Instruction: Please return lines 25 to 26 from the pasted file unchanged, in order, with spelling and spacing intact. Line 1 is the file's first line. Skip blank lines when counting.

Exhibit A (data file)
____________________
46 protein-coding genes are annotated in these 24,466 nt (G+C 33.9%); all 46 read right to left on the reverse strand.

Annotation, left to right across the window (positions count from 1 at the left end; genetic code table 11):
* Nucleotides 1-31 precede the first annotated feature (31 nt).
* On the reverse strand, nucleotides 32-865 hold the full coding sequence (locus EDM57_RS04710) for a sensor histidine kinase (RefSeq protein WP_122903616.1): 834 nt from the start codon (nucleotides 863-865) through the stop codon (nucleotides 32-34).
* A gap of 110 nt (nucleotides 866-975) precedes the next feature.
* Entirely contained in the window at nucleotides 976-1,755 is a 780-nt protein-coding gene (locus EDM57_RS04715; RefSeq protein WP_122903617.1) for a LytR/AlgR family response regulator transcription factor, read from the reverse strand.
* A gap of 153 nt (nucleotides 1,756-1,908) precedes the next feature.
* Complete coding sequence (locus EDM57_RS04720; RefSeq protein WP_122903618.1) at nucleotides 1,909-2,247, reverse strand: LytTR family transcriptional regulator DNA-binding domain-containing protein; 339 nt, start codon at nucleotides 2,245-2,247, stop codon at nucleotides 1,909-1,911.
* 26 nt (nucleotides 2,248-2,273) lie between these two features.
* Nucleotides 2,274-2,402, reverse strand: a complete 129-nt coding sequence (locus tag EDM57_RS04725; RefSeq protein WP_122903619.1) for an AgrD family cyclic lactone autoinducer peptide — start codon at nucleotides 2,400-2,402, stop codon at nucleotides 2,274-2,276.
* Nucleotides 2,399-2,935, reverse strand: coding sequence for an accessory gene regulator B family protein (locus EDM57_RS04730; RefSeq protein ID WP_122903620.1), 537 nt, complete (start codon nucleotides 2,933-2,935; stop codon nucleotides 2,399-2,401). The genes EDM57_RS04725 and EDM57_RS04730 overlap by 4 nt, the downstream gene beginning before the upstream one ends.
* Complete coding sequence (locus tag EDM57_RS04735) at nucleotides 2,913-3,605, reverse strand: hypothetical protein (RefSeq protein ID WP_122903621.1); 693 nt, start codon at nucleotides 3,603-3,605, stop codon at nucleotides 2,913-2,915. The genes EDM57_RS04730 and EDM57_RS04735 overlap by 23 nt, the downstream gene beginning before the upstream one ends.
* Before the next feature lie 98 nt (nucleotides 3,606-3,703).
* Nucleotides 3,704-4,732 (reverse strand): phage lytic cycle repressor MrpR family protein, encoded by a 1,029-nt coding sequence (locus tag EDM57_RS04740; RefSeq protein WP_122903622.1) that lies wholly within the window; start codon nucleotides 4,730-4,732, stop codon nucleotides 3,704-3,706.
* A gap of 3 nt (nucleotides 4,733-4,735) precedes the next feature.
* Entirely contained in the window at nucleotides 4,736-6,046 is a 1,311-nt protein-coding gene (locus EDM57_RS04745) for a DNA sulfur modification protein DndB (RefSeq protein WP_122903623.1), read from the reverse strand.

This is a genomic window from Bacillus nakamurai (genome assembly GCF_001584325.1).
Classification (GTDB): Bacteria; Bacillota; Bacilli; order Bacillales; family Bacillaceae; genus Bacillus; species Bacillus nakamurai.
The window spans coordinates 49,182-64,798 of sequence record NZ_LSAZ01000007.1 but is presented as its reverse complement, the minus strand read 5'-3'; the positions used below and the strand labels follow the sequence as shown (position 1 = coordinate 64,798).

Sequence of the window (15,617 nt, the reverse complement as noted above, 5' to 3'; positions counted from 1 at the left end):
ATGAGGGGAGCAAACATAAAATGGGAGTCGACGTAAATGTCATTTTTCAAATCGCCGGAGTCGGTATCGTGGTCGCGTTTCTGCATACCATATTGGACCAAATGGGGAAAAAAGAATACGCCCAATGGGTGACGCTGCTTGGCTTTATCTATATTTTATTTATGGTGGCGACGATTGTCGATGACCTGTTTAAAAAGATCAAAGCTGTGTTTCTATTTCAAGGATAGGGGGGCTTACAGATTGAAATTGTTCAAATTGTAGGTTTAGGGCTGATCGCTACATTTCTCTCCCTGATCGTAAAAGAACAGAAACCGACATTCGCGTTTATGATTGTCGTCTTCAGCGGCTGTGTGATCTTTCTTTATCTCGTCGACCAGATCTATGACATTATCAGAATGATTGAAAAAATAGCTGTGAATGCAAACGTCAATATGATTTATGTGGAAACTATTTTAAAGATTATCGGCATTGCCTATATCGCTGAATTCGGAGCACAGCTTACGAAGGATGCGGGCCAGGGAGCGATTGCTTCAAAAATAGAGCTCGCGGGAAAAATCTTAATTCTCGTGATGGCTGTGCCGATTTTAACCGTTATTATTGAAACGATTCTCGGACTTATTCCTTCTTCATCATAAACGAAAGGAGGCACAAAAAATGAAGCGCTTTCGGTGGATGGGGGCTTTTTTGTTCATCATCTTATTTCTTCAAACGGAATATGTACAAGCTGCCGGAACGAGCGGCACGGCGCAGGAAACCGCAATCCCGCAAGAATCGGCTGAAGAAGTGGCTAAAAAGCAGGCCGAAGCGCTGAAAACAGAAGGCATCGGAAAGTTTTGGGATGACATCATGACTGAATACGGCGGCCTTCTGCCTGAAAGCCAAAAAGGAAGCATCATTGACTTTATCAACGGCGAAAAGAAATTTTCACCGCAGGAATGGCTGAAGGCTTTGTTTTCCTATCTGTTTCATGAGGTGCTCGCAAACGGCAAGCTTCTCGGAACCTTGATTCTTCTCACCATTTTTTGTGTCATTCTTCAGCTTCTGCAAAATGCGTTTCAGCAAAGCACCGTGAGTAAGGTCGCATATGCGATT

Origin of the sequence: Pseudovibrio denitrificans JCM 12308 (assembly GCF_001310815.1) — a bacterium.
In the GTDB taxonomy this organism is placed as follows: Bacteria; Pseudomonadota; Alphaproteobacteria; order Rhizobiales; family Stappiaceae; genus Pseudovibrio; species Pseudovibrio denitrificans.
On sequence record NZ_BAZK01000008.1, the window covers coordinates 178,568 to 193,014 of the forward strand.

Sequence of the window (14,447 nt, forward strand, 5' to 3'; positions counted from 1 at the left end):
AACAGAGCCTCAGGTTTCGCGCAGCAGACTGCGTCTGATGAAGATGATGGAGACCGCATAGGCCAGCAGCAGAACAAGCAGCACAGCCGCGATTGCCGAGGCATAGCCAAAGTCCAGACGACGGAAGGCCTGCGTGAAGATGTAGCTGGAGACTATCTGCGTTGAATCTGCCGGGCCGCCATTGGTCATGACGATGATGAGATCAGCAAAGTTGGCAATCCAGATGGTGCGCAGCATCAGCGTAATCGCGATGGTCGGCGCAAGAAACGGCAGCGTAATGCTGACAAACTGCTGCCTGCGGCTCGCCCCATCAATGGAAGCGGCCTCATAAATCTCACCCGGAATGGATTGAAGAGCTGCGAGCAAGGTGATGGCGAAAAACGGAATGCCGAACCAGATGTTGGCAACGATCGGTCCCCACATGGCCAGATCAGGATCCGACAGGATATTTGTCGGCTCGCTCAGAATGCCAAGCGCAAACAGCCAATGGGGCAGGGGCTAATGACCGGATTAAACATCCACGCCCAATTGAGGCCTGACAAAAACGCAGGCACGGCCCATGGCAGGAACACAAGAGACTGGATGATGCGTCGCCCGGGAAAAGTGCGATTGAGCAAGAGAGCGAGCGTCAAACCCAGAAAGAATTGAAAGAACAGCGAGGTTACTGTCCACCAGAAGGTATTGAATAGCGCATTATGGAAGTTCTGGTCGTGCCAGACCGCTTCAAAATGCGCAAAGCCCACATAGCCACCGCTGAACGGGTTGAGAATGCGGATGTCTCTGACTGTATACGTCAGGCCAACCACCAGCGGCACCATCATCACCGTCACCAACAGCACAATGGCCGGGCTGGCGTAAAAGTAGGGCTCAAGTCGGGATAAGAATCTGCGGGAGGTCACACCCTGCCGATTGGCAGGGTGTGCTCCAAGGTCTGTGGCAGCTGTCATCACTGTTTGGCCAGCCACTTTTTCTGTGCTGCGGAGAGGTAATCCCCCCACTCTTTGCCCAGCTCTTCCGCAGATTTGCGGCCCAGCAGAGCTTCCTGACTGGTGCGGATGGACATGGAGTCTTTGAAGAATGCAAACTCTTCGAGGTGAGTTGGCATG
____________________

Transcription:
Sequence of the window (14,447 nt, forward strand, 5' to 3'; positions counted from 1 at the left end):
AACAGAGCCTCAGGTTTCGCGCAGCAGACTGCGTCTGATGAAGATGATGGAGACCGCATAGGCCAGCAGCAGAACAAGCAGCACAGCCGCGATTGCCGAGGCATAGCCAAAGTCCAGACGACGGAAGGCCTGCGTGAAGATGTAGCTGGAGACTATCTGCGTTGAATCTGCCGGGCCGCCATTGGTCATGACGATGATGAGATCAGCAAAGTTGGCAATCCAGATGGTGCGCAGCATCAGCGTAATCGCGATGGTCGGCGCAAGAAACGGCAGCGTAATGCTGACAAACTGCTGCCTGCGGCTCGCCCCATCAATGGAAGCGGCCTCATAAATCTCACCCGGAATGGATTGAAGAGCTGCGAGCAAGGTGATGGCGAAAAACGGAATGCCGAACCAGATGTTGGCAACGATCGGTCCCCACATGGCCAGATCAGGATCCGACAGGATATTTGTCGGCTCGCTCAGAATGCCAAGCGCAAACAGCCAATGGGGCAGGGGCTAATGACCGGATTAAACATCCACGCCCAATTGAGGCCTGACAAAAACGCAGGCACGGCCCATGGCAGGAACACAAGAGACTGGATGATGCGTCGCCCGGGAAAAGTGCGATTGAGCAAGAGAGCGAGCGTCAAACCCAGAAAGAATTGAAAGAACAGCGAGGTTACTGTCCACCAGAAGGTATTGAATAGCGCATTATGGAAGTTCTGGTCGTGCCAGACCGCTTCAAAATGCGCAAAGCCCACATAGCCACCGCTGAACGGGTTGAGAATGCGGATGTCTCTGACTGTATACGTCAGGCCAACCACCAGCGGCACCATCATCACCGTCACCAACAGCACAATGGCCGGGCTGGCGTAAAAGTAGGGCTCAAGTCGGGATAAGAATCTGCGGGAGGTCACACCCTGCCGATTGGCAGGGTGTGCTCCAAGGTCTGTGGCAGCTGTCATCACTGTTTGGCCAGCCACTTTTTCTGTGCTGCGGAGAGGTAATCCCCCCACTCTTTGCCCAGCTCTTCCGCAGATTTGCGGCCCAGCAGAGCTTCCTGACTGGTGCGGATGGACATGGAGTCTTTGAAGAATGCAAACTCTTCGAGGTGAGTTGGCATG